The authors serially sectioned seven dye-filled neuronal somata and more than 1.6 mm of their dendrites from the lumbar sympathetic ganglia of guinea pigs and examined them ultrastructurally to determine the distribution of preganglionic synaptic inputs to their dendrites and cell bodies. Most of the surface of the neurons was covered with Schwann cells. Apposing boutons were rare, with an average density of one axosomatic bouton per 125 μm2 of somatic membrane and one axodendritic bouton per 25 μm of dendrite. Many dendritic segments that were more than 50 μm long completely lacked any apposing boutons. Although the average density of apposing boutons was low, local densities could be high, so that clusters of up to four adjacent boutons occurred on cell bodies and dendrites alike. The spatial arrangement of the apposing boutons for each of the cells examined here was not significantly different from a random distribution. Consequently, the number of apposing boutons observed for any neuron was simply proportional to the amount of neuronal surface sampled in the serial section run. About 50% of boutons directly apposing the neurons lacked any detectable presynaptic specialisations. When they were present, the presynaptic densities had a mean length of about 220 nm, with no difference between boutons that made axosomatic or axodendritic appositions. By applying these data to complete reconstructions of the dendritic trees of dye-filled sympathetic neurons at the light microscopic level, the authors estimated that few neurons in the lumbar sympathetic chain of guinea pigs would receive more than 200 synapses or apposing boutons and that many of them would receive less than 100 synapses. Up to 50% of these boutons would be predicted to make axosomatic contacts. These new observations provide a strong morphological framework for a better understanding of how sympathetic final motor neurons process their preganglionic synaptic inputs.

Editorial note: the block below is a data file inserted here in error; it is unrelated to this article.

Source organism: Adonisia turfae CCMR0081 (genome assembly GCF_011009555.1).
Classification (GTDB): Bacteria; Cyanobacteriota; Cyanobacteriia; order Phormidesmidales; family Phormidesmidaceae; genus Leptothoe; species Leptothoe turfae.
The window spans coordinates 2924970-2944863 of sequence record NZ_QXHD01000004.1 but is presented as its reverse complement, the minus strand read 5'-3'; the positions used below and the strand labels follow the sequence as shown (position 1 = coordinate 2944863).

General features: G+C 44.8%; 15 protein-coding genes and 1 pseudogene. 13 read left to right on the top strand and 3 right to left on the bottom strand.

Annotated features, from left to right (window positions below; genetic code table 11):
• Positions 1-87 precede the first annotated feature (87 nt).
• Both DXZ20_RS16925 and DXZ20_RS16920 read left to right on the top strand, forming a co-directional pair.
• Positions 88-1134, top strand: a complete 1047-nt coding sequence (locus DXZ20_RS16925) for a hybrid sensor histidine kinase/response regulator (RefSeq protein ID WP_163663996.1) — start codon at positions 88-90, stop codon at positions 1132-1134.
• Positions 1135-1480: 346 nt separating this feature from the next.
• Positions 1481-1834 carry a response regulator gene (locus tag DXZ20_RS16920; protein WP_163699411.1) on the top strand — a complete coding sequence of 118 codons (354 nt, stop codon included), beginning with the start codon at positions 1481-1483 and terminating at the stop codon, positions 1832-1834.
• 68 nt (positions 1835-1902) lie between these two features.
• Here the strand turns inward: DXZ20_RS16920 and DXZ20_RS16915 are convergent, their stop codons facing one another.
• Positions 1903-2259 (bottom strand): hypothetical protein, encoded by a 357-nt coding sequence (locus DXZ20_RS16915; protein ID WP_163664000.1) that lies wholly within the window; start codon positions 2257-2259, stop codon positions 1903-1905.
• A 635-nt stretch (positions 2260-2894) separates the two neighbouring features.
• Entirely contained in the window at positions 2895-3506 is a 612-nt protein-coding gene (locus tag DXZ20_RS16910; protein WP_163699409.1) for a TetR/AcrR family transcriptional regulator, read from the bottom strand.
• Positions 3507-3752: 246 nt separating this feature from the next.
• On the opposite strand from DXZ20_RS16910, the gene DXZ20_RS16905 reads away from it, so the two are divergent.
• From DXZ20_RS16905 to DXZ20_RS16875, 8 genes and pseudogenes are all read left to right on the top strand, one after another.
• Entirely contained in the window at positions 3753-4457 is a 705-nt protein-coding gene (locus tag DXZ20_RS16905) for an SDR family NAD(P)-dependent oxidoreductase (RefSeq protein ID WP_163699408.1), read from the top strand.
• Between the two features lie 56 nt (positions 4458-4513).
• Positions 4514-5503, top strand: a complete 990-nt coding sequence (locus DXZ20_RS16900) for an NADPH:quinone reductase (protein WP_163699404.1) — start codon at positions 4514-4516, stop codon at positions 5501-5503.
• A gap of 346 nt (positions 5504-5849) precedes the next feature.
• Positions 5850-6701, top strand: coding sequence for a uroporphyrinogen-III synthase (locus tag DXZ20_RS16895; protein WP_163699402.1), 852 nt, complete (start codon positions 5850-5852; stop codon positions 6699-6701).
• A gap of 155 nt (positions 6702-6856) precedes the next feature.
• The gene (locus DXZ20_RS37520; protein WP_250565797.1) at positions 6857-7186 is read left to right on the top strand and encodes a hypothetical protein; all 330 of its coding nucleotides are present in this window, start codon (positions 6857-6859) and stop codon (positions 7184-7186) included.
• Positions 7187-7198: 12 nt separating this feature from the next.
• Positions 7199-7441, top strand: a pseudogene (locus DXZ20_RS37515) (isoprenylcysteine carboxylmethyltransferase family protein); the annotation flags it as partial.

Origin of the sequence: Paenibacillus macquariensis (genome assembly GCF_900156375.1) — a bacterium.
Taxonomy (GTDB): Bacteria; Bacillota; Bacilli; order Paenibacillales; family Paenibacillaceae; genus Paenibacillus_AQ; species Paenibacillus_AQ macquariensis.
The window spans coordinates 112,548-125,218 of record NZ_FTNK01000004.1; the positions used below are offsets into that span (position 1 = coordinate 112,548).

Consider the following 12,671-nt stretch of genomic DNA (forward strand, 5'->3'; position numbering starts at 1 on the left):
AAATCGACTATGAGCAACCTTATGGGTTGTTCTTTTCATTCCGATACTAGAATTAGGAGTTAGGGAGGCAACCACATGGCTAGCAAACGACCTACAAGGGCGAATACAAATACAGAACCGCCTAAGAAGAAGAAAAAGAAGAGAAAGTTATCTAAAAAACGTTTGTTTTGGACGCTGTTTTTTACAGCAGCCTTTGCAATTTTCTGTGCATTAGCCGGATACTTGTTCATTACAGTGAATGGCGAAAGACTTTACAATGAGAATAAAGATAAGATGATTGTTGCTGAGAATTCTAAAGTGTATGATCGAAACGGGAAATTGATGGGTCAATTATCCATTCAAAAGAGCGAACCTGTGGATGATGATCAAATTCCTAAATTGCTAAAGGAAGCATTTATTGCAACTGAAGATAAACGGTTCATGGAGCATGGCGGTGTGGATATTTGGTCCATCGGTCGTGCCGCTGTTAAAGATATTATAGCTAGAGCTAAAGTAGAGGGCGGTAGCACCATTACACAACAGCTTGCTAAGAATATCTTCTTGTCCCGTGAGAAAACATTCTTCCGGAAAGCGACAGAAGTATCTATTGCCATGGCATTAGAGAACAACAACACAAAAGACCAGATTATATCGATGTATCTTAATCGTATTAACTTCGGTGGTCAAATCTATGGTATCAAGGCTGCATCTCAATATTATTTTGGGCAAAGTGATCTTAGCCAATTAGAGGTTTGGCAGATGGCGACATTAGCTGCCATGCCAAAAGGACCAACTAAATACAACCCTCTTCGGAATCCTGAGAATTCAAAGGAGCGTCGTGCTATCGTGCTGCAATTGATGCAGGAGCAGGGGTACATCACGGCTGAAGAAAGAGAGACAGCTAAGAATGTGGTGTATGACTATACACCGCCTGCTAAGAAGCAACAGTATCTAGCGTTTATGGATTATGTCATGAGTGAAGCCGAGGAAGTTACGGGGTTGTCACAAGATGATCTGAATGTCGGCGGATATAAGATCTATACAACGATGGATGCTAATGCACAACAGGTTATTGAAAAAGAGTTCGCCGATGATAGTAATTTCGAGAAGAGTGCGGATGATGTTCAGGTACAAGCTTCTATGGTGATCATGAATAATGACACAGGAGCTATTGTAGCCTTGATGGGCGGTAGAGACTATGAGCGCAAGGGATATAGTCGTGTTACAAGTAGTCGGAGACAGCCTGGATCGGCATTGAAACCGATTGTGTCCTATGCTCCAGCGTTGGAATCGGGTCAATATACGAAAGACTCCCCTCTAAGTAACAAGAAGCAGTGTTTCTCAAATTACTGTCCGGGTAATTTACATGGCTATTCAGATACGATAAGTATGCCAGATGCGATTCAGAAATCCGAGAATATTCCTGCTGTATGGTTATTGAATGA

|Number of pages||18|
|Journal||Journal of Comparative Neurology|
|Publication status||Published - 12 Dec 1998|
- Schwann cells
- Synaptic strength